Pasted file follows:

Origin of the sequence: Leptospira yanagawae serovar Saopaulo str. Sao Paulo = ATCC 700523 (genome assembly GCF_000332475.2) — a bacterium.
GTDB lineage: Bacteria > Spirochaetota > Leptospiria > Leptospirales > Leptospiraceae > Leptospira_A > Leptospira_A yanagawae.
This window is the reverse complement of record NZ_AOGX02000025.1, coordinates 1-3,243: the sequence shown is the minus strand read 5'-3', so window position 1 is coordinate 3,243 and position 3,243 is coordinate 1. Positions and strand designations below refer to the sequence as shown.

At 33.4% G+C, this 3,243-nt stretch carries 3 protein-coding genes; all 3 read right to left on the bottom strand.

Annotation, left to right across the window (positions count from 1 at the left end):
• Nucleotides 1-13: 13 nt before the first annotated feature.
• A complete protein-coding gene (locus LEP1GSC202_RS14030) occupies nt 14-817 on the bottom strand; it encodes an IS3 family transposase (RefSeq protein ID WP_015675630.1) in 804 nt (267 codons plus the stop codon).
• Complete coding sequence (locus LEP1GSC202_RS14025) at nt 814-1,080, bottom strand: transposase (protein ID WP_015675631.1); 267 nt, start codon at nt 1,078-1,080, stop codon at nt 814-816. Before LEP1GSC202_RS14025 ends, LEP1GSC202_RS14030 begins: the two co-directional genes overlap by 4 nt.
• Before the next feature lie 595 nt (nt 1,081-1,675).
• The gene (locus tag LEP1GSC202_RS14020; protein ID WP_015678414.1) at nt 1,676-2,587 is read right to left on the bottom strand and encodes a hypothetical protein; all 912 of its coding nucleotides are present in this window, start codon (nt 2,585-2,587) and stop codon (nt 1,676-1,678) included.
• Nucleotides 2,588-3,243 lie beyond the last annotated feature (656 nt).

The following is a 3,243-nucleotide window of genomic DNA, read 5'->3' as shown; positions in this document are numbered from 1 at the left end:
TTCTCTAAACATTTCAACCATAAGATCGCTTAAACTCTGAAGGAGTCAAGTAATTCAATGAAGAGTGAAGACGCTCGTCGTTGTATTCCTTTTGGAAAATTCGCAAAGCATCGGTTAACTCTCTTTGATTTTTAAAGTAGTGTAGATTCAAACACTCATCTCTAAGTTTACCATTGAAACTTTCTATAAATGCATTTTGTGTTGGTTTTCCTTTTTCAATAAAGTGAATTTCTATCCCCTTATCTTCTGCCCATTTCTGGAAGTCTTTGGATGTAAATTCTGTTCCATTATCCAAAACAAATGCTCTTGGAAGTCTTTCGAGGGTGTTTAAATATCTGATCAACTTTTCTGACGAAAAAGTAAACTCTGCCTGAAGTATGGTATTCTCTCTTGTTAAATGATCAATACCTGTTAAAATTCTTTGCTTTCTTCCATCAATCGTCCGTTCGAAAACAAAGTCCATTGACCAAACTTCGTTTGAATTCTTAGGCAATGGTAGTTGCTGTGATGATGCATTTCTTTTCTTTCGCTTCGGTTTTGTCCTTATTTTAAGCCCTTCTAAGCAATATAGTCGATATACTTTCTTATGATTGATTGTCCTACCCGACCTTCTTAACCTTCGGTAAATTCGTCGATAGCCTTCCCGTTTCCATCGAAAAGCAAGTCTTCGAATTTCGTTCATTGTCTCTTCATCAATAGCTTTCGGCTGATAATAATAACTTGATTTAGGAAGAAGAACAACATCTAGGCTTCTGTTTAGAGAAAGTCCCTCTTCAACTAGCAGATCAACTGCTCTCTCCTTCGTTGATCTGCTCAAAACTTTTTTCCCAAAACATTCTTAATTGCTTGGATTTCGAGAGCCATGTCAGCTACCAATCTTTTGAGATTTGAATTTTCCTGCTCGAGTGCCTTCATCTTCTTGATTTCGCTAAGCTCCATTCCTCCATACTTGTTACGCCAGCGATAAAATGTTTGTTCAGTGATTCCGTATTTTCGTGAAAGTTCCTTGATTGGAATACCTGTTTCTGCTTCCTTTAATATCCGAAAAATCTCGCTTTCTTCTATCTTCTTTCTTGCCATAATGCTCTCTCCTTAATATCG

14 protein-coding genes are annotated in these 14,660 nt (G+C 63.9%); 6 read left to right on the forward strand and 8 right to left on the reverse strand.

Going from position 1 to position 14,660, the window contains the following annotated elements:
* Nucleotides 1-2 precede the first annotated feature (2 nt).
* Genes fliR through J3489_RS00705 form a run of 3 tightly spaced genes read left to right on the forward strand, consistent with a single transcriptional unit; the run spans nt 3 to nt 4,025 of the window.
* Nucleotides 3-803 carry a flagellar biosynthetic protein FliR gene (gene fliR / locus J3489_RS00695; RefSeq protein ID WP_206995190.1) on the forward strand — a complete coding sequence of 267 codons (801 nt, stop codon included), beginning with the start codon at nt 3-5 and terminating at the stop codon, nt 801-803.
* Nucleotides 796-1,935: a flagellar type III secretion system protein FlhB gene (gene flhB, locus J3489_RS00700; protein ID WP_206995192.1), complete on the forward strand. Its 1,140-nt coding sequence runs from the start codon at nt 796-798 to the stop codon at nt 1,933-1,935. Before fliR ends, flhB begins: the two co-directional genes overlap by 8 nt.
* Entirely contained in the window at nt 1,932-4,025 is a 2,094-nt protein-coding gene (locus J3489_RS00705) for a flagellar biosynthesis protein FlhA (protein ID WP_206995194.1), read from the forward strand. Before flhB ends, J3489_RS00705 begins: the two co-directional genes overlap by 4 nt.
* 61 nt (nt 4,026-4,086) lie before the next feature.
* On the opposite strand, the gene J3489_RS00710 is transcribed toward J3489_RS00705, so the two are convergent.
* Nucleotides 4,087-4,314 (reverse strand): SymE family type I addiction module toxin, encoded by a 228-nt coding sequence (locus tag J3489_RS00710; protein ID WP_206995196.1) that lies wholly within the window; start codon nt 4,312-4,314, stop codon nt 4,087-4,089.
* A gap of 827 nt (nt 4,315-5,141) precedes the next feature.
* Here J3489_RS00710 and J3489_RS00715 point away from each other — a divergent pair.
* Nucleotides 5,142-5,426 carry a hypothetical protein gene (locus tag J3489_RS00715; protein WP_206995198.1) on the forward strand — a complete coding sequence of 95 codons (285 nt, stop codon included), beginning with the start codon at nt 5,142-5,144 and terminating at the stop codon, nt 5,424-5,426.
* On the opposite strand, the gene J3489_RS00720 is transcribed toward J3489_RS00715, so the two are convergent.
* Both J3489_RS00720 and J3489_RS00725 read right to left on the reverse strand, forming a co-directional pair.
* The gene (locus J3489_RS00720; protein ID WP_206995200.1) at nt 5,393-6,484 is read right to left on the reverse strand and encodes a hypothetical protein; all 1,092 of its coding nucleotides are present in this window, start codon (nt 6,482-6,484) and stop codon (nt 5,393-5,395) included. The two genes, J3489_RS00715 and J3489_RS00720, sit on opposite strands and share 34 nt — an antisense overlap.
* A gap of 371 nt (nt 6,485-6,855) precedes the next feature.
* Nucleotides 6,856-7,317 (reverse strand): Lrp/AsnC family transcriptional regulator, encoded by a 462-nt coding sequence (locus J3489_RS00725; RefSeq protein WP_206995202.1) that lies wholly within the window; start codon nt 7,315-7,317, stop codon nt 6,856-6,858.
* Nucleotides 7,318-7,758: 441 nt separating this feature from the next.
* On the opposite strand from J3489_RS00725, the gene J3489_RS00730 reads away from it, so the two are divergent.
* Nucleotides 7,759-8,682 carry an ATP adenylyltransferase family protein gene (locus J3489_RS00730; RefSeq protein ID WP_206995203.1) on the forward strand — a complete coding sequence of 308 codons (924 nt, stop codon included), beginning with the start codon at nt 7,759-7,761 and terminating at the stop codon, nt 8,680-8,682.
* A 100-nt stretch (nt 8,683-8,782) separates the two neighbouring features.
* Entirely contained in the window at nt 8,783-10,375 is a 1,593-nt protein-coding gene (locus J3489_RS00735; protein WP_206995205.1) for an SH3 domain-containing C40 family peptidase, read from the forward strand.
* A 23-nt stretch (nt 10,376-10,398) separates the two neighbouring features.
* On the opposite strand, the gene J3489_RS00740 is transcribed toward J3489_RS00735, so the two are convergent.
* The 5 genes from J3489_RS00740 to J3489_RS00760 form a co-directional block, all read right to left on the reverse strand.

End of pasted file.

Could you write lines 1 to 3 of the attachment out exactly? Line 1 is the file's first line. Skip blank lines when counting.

Origin of the sequence: Leptospira yanagawae serovar Saopaulo str. Sao Paulo = ATCC 700523 (genome assembly GCF_000332475.2) — a bacterium.
GTDB lineage: Bacteria > Spirochaetota > Leptospiria > Leptospirales > Leptospiraceae > Leptospira_A > Leptospira_A yanagawae.
This window is the reverse complement of record NZ_AOGX02000025.1, coordinates 1-3,243: the sequence shown is the minus strand read 5'-3', so window position 1 is coordinate 3,243 and position 3,243 is coordinate 1. Positions and strand designations below refer to the sequence as shown.